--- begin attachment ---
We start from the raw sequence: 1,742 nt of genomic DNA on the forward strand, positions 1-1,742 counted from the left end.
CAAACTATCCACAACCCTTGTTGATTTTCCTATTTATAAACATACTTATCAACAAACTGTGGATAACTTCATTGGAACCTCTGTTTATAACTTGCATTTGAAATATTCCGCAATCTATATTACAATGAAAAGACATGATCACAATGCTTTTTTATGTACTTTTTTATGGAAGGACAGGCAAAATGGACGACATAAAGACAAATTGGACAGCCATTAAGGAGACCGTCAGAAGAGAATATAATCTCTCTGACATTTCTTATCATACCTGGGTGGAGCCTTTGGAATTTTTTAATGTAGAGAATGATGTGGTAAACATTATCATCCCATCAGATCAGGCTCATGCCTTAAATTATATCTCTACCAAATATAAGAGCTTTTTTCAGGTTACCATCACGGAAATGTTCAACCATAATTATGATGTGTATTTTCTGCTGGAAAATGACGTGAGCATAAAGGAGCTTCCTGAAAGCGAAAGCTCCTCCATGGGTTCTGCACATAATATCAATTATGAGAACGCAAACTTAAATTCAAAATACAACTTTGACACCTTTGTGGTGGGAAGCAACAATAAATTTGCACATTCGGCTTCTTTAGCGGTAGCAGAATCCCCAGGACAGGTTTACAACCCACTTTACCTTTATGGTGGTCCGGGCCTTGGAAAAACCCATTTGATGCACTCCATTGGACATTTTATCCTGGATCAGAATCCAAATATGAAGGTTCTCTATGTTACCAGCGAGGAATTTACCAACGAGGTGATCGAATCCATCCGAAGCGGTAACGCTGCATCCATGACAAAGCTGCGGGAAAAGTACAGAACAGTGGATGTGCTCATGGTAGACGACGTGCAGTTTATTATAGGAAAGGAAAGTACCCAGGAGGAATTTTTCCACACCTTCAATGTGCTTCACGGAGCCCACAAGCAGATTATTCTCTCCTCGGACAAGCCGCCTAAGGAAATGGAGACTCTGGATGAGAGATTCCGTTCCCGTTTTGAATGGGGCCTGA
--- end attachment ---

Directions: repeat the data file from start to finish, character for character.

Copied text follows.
We start from the raw sequence: 1,742 nt of genomic DNA on the forward strand, positions 1-1,742 counted from the left end.
CAAACTATCCACAACCCTTGTTGATTTTCCTATTTATAAACATACTTATCAACAAACTGTGGATAACTTCATTGGAACCTCTGTTTATAACTTGCATTTGAAATATTCCGCAATCTATATTACAATGAAAAGACATGATCACAATGCTTTTTTATGTACTTTTTTATGGAAGGACAGGCAAAATGGACGACATAAAGACAAATTGGACAGCCATTAAGGAGACCGTCAGAAGAGAATATAATCTCTCTGACATTTCTTATCATACCTGGGTGGAGCCTTTGGAATTTTTTAATGTAGAGAATGATGTGGTAAACATTATCATCCCATCAGATCAGGCTCATGCCTTAAATTATATCTCTACCAAATATAAGAGCTTTTTTCAGGTTACCATCACGGAAATGTTCAACCATAATTATGATGTGTATTTTCTGCTGGAAAATGACGTGAGCATAAAGGAGCTTCCTGAAAGCGAAAGCTCCTCCATGGGTTCTGCACATAATATCAATTATGAGAACGCAAACTTAAATTCAAAATACAACTTTGACACCTTTGTGGTGGGAAGCAACAATAAATTTGCACATTCGGCTTCTTTAGCGGTAGCAGAATCCCCAGGACAGGTTTACAACCCACTTTACCTTTATGGTGGTCCGGGCCTTGGAAAAACCCATTTGATGCACTCCATTGGACATTTTATCCTGGATCAGAATCCAAATATGAAGGTTCTCTATGTTACCAGCGAGGAATTTACCAACGAGGTGATCGAATCCATCCGAAGCGGTAACGCTGCATCCATGACAAAGCTGCGGGAAAAGTACAGAACAGTGGATGTGCTCATGGTAGACGACGTGCAGTTTATTATAGGAAAGGAAAGTACCCAGGAGGAATTTTTCCACACCTTCAATGTGCTTCACGGAGCCCACAAGCAGATTATTCTCTCCTCGGACAAGCCGCCTAAGGAAATGGAGACTCTGGATGAGAGATTCCGTTCCCGTTTTGAATGGGGCCTGA